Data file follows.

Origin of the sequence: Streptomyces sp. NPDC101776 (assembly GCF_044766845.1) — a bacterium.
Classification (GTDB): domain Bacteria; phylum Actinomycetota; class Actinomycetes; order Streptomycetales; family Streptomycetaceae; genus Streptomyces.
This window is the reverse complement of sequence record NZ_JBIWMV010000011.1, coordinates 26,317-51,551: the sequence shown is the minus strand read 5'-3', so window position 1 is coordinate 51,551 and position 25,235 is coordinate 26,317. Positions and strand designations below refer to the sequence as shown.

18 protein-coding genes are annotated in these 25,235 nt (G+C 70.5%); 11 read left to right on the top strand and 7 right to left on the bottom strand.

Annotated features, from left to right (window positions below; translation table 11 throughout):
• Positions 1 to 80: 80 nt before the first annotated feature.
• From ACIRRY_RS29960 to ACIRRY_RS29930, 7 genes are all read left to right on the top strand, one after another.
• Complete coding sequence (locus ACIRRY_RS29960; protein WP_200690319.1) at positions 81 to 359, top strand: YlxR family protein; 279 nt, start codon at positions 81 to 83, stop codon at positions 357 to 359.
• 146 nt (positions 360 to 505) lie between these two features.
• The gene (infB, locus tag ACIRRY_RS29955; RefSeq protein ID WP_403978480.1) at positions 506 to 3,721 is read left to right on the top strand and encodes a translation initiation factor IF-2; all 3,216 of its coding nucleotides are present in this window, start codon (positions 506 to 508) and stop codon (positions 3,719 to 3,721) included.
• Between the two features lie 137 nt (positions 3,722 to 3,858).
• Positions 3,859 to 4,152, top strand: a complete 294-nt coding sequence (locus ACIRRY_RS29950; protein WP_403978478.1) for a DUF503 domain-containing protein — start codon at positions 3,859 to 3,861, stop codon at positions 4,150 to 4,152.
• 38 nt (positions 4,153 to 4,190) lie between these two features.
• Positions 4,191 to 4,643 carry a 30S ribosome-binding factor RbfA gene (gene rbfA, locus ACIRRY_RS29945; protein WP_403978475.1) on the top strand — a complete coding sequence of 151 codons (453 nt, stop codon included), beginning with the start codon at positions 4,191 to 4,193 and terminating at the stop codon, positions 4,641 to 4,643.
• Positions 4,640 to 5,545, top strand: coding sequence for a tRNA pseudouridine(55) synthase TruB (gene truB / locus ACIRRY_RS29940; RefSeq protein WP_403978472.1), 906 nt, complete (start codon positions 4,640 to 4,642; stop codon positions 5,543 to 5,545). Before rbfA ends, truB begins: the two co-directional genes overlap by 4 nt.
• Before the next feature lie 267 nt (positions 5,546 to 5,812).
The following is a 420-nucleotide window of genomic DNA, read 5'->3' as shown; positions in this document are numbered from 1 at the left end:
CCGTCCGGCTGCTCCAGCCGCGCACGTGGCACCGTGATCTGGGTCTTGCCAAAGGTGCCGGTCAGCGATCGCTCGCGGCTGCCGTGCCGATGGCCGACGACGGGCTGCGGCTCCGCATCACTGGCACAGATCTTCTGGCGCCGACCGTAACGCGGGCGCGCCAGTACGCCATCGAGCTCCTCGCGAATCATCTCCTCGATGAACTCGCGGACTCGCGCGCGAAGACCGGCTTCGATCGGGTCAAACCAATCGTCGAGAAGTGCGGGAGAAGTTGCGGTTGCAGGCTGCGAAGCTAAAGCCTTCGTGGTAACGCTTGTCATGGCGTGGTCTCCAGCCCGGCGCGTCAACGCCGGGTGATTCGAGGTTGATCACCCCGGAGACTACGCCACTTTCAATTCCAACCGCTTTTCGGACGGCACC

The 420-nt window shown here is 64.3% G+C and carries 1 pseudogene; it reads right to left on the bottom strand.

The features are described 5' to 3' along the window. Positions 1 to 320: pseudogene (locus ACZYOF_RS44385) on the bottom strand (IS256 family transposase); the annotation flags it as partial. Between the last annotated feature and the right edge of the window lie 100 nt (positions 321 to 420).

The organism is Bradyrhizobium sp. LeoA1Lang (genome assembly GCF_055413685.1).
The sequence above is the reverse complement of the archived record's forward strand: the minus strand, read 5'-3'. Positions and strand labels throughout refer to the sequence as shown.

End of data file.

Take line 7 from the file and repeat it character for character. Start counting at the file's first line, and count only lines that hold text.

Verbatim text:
• From ACIRRY_RS29960 to ACIRRY_RS29930, 7 genes are all read left to right on the top strand, one after another.